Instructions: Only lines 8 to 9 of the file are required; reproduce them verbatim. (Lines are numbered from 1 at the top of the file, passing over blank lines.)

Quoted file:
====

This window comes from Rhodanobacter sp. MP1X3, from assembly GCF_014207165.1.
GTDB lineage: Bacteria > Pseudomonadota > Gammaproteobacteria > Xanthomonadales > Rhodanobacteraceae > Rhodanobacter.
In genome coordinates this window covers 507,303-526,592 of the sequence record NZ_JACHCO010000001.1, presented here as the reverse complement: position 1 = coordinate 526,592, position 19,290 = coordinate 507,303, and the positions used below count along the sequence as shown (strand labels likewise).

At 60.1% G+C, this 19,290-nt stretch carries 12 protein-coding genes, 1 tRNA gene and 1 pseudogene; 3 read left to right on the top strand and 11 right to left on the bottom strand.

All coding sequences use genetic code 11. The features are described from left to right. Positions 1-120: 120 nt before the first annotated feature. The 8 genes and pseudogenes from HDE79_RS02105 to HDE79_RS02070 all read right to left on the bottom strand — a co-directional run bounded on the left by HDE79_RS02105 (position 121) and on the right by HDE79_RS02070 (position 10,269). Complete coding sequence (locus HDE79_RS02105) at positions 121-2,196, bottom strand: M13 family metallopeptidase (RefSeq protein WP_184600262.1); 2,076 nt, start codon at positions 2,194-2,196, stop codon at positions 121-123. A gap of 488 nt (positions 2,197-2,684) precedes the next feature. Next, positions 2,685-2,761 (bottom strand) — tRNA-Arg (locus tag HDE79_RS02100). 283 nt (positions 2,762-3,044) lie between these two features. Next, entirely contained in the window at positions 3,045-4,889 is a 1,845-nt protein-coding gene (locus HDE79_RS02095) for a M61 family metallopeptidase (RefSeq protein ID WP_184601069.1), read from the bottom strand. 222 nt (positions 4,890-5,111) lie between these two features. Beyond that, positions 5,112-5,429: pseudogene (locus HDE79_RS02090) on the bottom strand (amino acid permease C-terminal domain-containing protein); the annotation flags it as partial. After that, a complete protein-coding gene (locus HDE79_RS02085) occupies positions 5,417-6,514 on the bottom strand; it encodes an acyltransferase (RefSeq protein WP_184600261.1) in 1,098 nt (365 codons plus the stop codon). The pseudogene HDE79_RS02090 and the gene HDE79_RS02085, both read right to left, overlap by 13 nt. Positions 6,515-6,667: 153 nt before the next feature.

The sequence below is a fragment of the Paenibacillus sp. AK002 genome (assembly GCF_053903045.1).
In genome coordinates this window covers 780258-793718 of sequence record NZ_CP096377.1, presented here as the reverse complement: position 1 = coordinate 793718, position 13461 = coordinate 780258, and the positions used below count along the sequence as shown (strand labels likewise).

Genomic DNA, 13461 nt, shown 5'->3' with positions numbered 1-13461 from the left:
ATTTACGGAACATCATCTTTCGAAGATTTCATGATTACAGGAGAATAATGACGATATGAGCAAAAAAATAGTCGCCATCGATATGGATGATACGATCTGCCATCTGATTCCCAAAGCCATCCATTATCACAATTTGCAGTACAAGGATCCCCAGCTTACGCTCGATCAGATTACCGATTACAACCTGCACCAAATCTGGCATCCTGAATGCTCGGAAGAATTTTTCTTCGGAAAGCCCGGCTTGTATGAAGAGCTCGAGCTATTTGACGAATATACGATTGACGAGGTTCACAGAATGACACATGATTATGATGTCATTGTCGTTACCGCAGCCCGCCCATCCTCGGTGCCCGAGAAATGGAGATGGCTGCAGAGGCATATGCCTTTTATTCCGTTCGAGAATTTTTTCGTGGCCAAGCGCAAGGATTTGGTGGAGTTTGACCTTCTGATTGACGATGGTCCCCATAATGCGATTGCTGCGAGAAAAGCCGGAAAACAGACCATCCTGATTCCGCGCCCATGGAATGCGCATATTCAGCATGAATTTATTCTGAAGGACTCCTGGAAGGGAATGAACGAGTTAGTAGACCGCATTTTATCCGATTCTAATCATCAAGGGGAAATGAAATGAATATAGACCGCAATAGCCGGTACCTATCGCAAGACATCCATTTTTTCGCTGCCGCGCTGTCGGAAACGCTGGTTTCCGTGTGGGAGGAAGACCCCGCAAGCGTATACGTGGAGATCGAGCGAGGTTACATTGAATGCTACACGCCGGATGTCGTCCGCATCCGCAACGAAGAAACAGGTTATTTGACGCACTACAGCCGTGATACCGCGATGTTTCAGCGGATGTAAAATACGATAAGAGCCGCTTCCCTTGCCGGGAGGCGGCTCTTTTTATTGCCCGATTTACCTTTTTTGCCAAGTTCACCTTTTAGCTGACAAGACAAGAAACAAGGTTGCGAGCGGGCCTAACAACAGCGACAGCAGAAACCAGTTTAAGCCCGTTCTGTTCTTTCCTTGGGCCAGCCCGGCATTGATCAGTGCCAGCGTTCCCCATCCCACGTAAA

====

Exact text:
Genomic DNA, 13461 nt, shown 5'->3' with positions numbered 1-13461 from the left:
ATTTACGGAACATCATCTTTCGAAGATTTCATGATTACAGGAGAATAATGACGATATGAGCAAAAAAATAGTCGCCATCGATATGGATGATACGATCTGCCATCTGATTCCCAAAGCCATCCATTATCACAATTTGCAGTACAAGGATCCCCAGCTTACGCTCGATCAGATTACCGATTACAACCTGCACCAAATCTGGCATCCTGAATGCTCGGAAGAATTTTTCTTCGGAAAGCCCGGCTTGTATGAAGAGCTCGAGCTATTTGACGAATATACGATTGACGAGGTTCACAGAATGACACATGATTATGATGTCATTGTCGTTACCGCAGCCCGCCCATCCTCGGTGCCCGAGAAATGGAGATGGCTGCAGAGGCATATGCCTTTTATTCCGTTCGAGAATTTTTTCGTGGCCAAGCGCAAGGATTTGGTGGAGTTTGACCTTCTGATTGACGATGGTCCCCATAATGCGATTGCTGCGAGAAAAGCCGGAAAACAGACCATCCTGATTCCGCGCCCATGGAATGCGCATATTCAGCATGAATTTATTCTGAAGGACTCCTGGAAGGGAATGAACGAGTTAGTAGACCGCATTTTATCCGATTCTAATCATCAAGGGGAAATGAAATGAATATAGACCGCAATAGCCGGTACCTATCGCAAGACATCCATTTTTTCGCTGCCGCGCTGTCGGAAACGCTGGTTTCCGTGTGGGAGGAAGACCCCGCAAGCGTATACGTGGAGATCGAGCGAGGTTACATTGAATGCTACACGCCGGATGTCGTCCGCATCCGCAACGAAGAAACAGGTTATTTGACGCACTACAGCCGTGATACCGCGATGTTTCAGCGGATGTAAAATACGATAAGAGCCGCTTCCCTTGCCGGGAGGCGGCTCTTTTTATTGCCCGATTTACCTTTTTTGCCAAGTTCACCTTTTAGCTGACAAGACAAGAAACAAGGTTGCGAGCGGGCCTAACAACAGCGACAGCAGAAACCAGTTTAAGCCCGTTCTGTTCTTTCCTTGGGCCAGCCCGGCATTGATCAGTGCCAGCGTTCCCCATCCCACGTAAA